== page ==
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01 April 2014
Mexico's recent tax reform may have a substantial impact on insurance businesses, as it affects the deductibility of individuals' insurance premiums.
Previously, the Income Tax Law allowed individuals to deduct from their annual taxable income all amounts paid for:
However, the tax reform has limited the amount of annual deductions to $7,000 a year, regardless of the number of dependants in the individual's household.
The immediate effect of this limit on deductions will be numerous cancellations of medical insurance policies and retirement plans, which had previously incentivised long-term savings by individuals.
While many hoped that the executive branch would issue resolutions expanding the deductibility of medical insurance premiums and incentivising retirement insurance – or else that amendments would be made to the Income Tax Law – a recent tax pact announced by the Ministry of Finance indicates that no amendments will be made to the law for the remainder of the administration.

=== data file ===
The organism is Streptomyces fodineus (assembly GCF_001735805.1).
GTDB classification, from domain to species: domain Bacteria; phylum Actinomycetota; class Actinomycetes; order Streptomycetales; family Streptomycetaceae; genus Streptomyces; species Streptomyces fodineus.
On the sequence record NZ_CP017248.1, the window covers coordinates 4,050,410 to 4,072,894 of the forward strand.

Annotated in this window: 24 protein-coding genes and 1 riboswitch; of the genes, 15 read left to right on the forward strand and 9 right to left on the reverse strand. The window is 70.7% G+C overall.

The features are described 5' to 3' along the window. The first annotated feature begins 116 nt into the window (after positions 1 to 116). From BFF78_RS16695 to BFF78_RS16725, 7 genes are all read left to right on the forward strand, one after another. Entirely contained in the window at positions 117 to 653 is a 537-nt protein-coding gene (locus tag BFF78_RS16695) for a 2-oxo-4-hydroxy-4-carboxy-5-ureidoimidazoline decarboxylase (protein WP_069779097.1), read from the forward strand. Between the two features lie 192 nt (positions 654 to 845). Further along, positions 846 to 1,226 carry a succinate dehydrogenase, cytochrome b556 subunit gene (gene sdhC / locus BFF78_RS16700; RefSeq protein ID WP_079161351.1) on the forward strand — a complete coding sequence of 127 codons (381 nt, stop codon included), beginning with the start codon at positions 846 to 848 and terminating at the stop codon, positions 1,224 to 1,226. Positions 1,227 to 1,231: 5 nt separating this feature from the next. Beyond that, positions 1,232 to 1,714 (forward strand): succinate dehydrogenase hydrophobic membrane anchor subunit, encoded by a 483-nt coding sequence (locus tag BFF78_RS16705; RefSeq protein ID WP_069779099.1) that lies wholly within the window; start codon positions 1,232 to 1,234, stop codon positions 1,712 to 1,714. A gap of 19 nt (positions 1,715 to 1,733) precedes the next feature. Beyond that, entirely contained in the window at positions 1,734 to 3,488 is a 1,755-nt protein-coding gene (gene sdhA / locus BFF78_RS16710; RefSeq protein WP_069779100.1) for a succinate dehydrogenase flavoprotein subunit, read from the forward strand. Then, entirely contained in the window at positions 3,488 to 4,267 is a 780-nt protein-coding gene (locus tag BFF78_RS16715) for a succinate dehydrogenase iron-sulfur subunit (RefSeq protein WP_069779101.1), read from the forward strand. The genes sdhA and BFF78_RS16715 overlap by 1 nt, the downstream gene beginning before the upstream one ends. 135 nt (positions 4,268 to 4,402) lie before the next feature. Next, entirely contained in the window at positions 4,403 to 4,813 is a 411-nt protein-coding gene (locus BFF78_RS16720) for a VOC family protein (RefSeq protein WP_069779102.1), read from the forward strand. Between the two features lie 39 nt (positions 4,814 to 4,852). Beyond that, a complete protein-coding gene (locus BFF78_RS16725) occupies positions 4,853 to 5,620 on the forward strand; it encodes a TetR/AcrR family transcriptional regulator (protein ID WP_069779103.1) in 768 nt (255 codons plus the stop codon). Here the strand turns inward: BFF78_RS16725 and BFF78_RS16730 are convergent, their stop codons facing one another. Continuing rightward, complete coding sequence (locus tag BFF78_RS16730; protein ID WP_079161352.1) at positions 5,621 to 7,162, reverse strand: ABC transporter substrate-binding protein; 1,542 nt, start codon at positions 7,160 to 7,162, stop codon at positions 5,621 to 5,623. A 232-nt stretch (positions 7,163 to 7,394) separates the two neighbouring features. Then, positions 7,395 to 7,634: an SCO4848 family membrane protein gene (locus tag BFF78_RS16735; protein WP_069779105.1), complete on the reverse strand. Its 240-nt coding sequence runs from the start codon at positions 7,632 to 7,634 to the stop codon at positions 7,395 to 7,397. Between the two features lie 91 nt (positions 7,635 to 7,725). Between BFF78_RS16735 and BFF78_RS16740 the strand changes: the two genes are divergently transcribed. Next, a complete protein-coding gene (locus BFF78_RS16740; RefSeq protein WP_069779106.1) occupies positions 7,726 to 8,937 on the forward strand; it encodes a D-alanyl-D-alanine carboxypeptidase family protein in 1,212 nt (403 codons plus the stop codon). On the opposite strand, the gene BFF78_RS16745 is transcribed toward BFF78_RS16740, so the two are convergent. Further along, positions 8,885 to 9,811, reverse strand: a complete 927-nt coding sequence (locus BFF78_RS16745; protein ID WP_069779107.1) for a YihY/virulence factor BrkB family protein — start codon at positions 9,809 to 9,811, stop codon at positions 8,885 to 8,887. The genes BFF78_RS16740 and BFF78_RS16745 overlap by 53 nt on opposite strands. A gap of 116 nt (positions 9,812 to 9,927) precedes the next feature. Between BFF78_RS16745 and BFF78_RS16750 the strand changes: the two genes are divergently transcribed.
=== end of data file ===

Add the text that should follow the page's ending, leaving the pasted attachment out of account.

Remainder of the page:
Further, corporations will face limits on the deductibility of life and medical insurance premium payments that are considered an element of employee compensation (ie, social provision contributions, which can be considered non-cash compensation). Although uncertainty still abounds as to the interpretation of the Income Tax Law and its constitutionality, corporations will be allowed to deduct only 43% or 47% of such insurance premium payments, rather than 100% as previously.
These changes in the tax treatment of premiums will surely have an impact on the placement of insurance, and are already considered a disincentive for personal insurance savings and a serious hit to social provision contributions, which until now have greatly benefited employees as non-cash compensation.
For further information on this topic please contact Carlos Ramos Miranda at Barrera, Siqueiros y Torres Landa SC by telephone (+52 55 5091 0000), fax (+52 55 5091 0123) or email (email@example.com). The Barrera, Siqueiros y Torres Landa SC website can be accessed at www.bstl.com.mx.
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